Kimberly Kopko


Kimberly Kopko

Associate Director of Cornell Cooperative Extension and Associate Director of Extension and Outreach in the College of Human Ecology
249 Martha Van Rensselaer Hall
Phone: 607-254-6517 Fax: 607-255-4071
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Curriculum Vitae
Biographical Statement:

Kimberly Kopko received her Ph.D. in Child Development from the Department of Human Development at Cornell University and joined the Department of Policy Analysis & Management in the College of Human Ecology after spending a year as an Assistant Professor of Psychology at Ithaca College.  Her research and Extension work examines parenting and child development. Specific research and outreach interests include: teens being raised by custodial grandparents, the use of research and evidence-based parent education programs to promote positive parenting behaviors and strengthen families, and adolescent development.  Current academic and research interests incorporate an international dimension with a focus on parenting and family support and comparative parenting, family, and child social policies in Scandinavian countries.

Current Professional Activities:

Current activities include: 

1.  Serving as Director of Parenting in Context and advancing the goals of this Initiative including translating research related to parenting and adolescent development for Cornell Cooperative Extension (CCE) parent educators to use in their work with families, organizing professional development opportunities for CCE parent educators and advancing parent education programming efforts statewide.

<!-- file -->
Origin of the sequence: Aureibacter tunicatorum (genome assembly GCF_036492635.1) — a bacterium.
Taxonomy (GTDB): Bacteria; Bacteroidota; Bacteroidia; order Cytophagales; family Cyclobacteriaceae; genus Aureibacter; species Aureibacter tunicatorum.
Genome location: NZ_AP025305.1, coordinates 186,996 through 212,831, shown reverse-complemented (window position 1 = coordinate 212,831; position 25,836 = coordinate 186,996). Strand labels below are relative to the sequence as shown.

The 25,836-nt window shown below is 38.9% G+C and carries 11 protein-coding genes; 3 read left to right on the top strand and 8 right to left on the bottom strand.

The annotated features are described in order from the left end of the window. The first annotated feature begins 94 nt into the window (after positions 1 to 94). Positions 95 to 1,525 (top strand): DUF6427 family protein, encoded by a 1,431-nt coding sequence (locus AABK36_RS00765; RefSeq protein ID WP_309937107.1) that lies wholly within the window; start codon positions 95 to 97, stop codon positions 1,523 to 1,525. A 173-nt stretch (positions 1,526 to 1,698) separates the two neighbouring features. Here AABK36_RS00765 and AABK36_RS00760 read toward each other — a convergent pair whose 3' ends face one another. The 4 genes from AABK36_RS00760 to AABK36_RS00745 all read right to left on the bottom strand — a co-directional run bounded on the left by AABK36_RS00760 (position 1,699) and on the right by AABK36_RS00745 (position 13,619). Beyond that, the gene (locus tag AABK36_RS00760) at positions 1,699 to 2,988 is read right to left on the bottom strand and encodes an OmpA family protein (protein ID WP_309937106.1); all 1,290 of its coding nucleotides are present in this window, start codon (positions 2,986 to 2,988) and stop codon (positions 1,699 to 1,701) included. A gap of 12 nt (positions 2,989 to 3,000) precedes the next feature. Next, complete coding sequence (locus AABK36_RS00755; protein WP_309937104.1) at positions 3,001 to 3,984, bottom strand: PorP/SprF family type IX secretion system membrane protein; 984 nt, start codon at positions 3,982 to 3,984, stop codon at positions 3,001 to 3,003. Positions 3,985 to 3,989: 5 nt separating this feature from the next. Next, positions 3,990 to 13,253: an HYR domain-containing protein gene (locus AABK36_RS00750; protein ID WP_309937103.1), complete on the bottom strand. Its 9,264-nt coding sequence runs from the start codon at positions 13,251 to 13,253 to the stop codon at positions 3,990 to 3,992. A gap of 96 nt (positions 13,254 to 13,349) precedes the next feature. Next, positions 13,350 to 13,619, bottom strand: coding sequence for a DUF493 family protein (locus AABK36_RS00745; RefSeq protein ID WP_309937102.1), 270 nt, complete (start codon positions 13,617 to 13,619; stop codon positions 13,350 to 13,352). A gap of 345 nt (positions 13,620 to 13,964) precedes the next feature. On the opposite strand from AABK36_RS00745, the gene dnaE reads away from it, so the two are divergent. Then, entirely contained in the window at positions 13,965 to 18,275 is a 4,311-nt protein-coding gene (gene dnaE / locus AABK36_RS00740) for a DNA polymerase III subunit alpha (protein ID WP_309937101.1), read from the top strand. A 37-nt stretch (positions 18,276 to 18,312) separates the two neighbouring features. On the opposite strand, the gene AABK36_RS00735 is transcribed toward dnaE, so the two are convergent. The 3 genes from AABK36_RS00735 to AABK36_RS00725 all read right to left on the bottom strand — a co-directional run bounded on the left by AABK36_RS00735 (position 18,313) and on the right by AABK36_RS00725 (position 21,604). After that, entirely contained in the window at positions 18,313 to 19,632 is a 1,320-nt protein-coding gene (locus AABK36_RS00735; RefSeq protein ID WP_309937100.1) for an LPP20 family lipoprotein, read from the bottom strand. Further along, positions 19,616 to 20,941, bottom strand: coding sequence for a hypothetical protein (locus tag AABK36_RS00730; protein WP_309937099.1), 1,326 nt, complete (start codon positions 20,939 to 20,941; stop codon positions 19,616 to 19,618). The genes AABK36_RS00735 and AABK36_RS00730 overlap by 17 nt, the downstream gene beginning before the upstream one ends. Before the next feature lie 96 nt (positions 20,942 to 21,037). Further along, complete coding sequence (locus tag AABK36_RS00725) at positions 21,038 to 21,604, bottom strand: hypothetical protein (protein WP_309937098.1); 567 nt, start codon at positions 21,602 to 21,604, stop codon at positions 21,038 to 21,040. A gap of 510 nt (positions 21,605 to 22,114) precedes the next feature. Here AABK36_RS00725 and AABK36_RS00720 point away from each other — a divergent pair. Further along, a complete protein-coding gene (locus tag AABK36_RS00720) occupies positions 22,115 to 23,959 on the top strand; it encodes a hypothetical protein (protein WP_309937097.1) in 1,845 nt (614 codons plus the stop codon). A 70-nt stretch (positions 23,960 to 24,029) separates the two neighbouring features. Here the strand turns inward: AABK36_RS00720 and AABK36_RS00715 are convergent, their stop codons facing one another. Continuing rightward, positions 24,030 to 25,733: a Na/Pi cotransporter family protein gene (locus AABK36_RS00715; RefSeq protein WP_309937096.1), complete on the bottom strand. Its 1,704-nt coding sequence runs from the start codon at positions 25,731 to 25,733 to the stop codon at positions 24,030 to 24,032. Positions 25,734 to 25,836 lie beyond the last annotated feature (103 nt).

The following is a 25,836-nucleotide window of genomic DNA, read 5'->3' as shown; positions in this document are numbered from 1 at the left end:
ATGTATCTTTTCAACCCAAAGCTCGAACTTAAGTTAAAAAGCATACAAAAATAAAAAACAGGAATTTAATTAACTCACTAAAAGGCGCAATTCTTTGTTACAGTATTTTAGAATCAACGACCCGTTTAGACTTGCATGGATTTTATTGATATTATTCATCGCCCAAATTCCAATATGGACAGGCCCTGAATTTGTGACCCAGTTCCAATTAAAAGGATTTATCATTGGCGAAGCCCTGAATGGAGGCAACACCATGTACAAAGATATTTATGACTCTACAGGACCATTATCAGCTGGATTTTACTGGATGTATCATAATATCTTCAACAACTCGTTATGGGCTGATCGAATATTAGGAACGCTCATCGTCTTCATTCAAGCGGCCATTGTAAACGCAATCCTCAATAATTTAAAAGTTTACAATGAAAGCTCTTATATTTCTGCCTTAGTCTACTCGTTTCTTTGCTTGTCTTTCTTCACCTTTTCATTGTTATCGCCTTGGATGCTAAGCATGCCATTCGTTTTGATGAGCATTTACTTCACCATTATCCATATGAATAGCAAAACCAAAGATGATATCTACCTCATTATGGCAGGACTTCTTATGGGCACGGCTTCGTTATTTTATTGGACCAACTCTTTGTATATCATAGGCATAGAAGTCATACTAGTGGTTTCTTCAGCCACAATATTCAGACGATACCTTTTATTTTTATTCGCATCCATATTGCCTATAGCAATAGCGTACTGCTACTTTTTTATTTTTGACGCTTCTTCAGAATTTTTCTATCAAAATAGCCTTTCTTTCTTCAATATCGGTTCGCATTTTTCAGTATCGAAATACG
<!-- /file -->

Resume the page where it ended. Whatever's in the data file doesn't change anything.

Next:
2. Conducting original research on grandparents raising teenage grandchildren.

3.  Participating in various projects as an Affiliate in the Bronfenbrenner Center for Translational Research (BCTR).

4.  Developing international collaborations in the College of Human Ecology and the Bronfenbrenner Center for Translational Research (BCTR).

Current Research Activities:

Current research examines parenting behaviors of custodial grandparent caregivers who are raising teenage grandchildren (aged 12-18).  Specifically, this line of research investigates the nature and quality of the relationship between youth and their custodial grandparents, with a focus on family processes, family communication, and grandparent-grandchild interactions related to discipline, rules and expectations for adolescent behavior.